Five Things to Know About Disney Cruise Line's Fantasy Cruise Ship
World's Best 2016 Awards Rank: #6 Mega Cruise Ship
Best for: Families and Disney-philes
Sails: The Caribbean, Mexico
At a Glance: A Travel + Leisure World’s Best 2016 winner, placing sixth in the Mega Cruise Ship category. Disney Fantasy combines Art Nouveau flourishes, Broadway-level shows, and a long list of Disney-themed activities, making it a find for kids and parents alike.
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There’s Plenty to Keep Kids Happy
Saying a Disney ship is family-focused would be an understatement. On Disney Fantasy, the kid-centric activities are almost too many to count. There’s Pirate’s Night, when kids head to costume shop and salon Bippity Boppity Boutique to dress up like buccaneers for a pool-deck party featuring a fireworks and a pirate show. There’s the Midship Detective Agency, an interactive game where you solve a mystery with clues hidden around the ship. There’s the Oceaneer Club, where kids 3 to 12 play dress up with Tinkerbell in Pixie Hollow and hang out with the characters from Toy Story in Andy’s Room. (There’s also a Small World Nursery for infants, Edge lounge for tweens 11-14, and Vibe for teens.) Bonus: most cabins onboard have an extra half bathroom, so adults can shower while the kids brush their teeth. Even inside staterooms have pullout couches; they also have “magical portholes”—really porthole-shaped screens—that show the scenery rolling by, plus a little animation for fun.
When grown-ups need a night out, they head to one of the ship’s two adults-only specialty restaurants. (Both have a cover charge.) Palo dishes up Northern Italian cuisine like butternut agnolotti and seared sea scallops, and on sea days, it serves a decadent champagne brunch. The most lavish spread on the ship can be found at Remy, which has a five-course French tasting menu featuring refined fare like smoked bison and pigeon pie with foie gras. Spend the rest of the night at Europa, the adults-only district, home to O’Gill’s Pub, the carousel-shaped bar at La Piazza, the Ooh La La champagne bar, the London-themed Tube night club, and wood-paneled Skyline, which has faux windows showing aerial views of some of the most iconic cities in the world.
Restaurants Are More Than a Meal
Most ships have one main dining room. The Disney Fantasy has three, which passengers rotate through during the voyage. (You’ll have the same tablemates and waiter every night.) At Animator’s Palate, shows are projected on screens and art turns from black and white to color on the walls. At the Versailles-inspired Enchanted Garden, passengers order from a seasonal menu filled with dishes like lobster ravioli and marjoram-scented organic chicken. And at the Royal Court, an homage to Disney’s princesses, the menu is filled with French fare like pomegranate-glazed duck breast and roasted wild boar tenderloin. Or check out the beach-themed buffet at Cabana’s, which has palm trees, rattan chairs, and outdoor seating.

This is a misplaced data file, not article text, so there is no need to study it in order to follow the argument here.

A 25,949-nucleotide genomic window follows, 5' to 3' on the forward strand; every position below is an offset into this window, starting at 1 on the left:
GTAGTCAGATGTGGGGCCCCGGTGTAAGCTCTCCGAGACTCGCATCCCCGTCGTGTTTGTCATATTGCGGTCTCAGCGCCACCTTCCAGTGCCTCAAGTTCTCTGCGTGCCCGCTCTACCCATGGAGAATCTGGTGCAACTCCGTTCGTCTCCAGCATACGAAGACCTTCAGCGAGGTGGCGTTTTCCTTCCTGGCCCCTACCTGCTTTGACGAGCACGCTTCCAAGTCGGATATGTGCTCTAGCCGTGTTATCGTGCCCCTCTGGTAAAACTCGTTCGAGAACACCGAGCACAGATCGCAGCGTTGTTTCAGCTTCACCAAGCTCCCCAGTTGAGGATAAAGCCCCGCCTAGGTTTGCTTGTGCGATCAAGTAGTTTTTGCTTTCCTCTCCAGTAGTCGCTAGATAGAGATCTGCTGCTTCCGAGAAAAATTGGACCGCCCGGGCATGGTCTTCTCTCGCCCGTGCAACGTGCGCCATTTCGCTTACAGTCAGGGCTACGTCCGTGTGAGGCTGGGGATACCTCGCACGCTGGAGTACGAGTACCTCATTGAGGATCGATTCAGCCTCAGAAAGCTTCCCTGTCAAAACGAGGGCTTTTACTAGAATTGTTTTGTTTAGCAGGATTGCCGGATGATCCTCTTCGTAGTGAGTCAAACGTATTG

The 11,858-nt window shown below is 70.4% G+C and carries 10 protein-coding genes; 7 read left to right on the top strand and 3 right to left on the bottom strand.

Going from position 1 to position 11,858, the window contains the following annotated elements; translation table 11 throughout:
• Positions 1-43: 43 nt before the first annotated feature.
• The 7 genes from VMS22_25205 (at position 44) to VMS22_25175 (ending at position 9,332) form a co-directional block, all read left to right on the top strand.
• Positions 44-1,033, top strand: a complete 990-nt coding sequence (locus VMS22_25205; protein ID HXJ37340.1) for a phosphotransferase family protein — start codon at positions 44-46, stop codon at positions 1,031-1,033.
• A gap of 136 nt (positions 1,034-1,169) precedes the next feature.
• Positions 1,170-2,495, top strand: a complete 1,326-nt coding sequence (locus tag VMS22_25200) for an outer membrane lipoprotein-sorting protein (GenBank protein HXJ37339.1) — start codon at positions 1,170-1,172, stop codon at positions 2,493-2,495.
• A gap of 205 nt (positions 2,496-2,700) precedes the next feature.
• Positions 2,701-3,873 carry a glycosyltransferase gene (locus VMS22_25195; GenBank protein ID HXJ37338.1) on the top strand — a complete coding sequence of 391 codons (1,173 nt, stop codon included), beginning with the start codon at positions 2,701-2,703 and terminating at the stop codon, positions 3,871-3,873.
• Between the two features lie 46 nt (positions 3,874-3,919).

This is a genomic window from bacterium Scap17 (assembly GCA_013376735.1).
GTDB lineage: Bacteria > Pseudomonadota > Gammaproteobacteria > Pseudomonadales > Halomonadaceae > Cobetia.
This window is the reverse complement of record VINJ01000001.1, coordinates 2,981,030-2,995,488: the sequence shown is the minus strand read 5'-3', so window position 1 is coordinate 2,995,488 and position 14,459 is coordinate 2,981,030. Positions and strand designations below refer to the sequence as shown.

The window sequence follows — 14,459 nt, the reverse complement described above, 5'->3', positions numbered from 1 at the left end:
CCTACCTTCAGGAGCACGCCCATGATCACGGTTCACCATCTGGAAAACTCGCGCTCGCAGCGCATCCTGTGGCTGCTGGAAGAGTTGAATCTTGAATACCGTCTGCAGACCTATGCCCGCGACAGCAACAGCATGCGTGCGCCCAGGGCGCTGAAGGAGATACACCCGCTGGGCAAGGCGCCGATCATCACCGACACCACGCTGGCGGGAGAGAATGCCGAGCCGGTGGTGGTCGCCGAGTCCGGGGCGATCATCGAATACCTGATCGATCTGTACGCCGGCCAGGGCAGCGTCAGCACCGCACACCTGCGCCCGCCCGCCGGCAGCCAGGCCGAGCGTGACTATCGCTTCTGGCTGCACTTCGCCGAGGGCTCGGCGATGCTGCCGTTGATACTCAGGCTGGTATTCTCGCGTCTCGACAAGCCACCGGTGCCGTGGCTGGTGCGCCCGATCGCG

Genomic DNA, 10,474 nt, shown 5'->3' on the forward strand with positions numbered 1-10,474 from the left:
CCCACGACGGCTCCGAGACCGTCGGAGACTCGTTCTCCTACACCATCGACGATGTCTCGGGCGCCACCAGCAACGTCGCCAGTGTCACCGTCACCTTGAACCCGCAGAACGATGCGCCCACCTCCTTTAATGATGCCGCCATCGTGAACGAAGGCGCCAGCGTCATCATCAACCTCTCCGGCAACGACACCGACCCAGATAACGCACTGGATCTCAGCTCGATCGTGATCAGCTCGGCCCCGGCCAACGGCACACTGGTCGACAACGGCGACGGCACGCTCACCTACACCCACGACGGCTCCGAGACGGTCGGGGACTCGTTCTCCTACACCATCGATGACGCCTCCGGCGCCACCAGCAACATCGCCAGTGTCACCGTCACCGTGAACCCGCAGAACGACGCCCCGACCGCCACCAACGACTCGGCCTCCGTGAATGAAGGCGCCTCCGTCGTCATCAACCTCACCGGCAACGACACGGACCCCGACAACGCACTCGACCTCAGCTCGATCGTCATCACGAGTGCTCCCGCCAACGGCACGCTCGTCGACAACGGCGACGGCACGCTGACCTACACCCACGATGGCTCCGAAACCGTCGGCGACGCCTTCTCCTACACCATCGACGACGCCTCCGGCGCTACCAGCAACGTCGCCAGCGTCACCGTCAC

There Are Waterslides
Like its sister ship Disney Dream, Disney Fantasy has an AquaCoaster, a 765-foot tube that twists and turns around the ship and, for one dizzying stretch, over the ocean. Passengers make the ride in a two-person raft, splashing down in a lazy river. Kids who need something a bit more sedate can make for AquaLab’s wading pool to play amid the water geysers and pouring paint cans. Or they can head to Mickey’s Pool, flanked by the smaller Donald’s Pool and a one-deck-high slide held up by a Mickey arm. As for parents, they can take a break from the clamor at the adults-only Quiet Cove pool.
The Shows Are Spectacular
Disney knows how to put on a Broadway-level production. At the huge Walt Disney Theatre, passengers choose among Disney’s Wishes, Disney Believe, and the special-effects-laden Disney’s Aladdin—A Musical Spectacular, which sends magic carpets flying high above the audience.